“The principles she believed in were the right principles,” Ms. Truss said, drawing her biggest applause of the evening. “Enterprise, personal responsibility, giving people control over their own money, putting money back in people’s pockets.”
When the subject switched to national security, Ms. Truss was asked how she would react if faced with a decision to unleash Britain’s nuclear arsenal to defend the country. “It’s an important duty of the prime minister,’’ she said. “I’m ready to do that.”
Such steeliness appeals to the party faithful, even if she has yet to persuade many party members that she is the second coming of the woman known as the “Iron Lady.”
“She’s a pound shop Maggie,” said Tony Clark, a member who lives outside Birmingham, using a colloquialism that refers to a discounted version of a great figure. Mr. Clark said he nevertheless planned to vote for her because he believed she was a genuine conservative. Mr. Sunak, while “intellectually brilliant,” came across as vaguely “smarmy,” he said.
Jacqueline Naylor, 79, a retired nurse, said she, too, might end up backing Ms. Truss, though Mr. Sunak’s robust performance had made her decision harder. She blamed him for precipitating Mr. Johnson’s downfall by resigning as chancellor of the Exchequer after scandals engulfed the government. Ms. Truss, she noted, stuck by the prime minister, who remains popular with the rank-and-file.
“Liz is ticking all the boxes for the party members,” said Edward Tolcher, 62, a school finance director from Solihull, a nearby suburb. He is supporting Mr. Sunak but thinks the race is basically over.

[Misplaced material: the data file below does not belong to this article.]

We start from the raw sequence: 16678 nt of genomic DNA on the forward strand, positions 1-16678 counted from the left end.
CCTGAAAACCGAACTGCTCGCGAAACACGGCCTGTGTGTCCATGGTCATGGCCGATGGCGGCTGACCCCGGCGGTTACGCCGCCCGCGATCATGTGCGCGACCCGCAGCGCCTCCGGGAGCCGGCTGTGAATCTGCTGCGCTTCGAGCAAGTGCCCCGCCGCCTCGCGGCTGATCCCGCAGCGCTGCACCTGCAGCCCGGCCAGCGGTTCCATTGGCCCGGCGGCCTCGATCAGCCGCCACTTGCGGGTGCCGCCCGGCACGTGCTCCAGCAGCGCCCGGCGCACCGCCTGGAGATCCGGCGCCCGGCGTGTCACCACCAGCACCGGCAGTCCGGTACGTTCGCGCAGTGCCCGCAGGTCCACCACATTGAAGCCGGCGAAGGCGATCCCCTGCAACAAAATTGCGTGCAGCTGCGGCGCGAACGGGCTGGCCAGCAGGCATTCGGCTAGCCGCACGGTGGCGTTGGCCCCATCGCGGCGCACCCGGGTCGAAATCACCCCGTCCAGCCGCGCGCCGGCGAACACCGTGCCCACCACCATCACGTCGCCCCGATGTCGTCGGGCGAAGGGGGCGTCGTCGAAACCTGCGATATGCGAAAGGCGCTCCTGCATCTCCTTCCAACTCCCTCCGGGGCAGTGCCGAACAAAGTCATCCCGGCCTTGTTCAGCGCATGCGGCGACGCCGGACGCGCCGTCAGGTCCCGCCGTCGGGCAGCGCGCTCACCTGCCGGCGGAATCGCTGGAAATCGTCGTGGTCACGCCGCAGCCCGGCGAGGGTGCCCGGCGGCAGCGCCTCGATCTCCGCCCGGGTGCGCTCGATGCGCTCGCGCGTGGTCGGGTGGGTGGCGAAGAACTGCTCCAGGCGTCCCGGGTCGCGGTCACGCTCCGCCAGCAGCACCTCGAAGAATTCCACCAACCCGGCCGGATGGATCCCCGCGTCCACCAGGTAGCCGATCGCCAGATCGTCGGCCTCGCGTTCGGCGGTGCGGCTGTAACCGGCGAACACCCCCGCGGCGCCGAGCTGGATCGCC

Ms. Truss’s laser focus on orthodox Tory positions has played better than Mr. Sunak’s pitch, which is built on telling voters hard truths, like that Britain must tame inflation before it cuts taxes. She has also steadily improved as a campaigner, showing confidence and flashes of humor.
“A lot of people thought she would be very wooden, and she has performed better than expectations,” said Gavin Barwell, a former chief of staff to Mrs. May.
But he and others say Ms. Truss may be pushing problems down the road by refusing to be more open about her plans. Her appeal to a narrow constituency, they add, could make it hard to hold together the coalition that Mr. Johnson forged in 2019. His election victory that year was built by luring disillusioned Labour Party voters from the industrial Midlands and north, who were drawn to his promise to “get Brexit done.”
Reducing taxes, rolling back regulations and shrinking the state are less attractive policies for working-class voters in these so-called “red wall” areas. Many are comfortable with a generous social safety net and view the government as a bulwark against what they believe is a system rigged against them.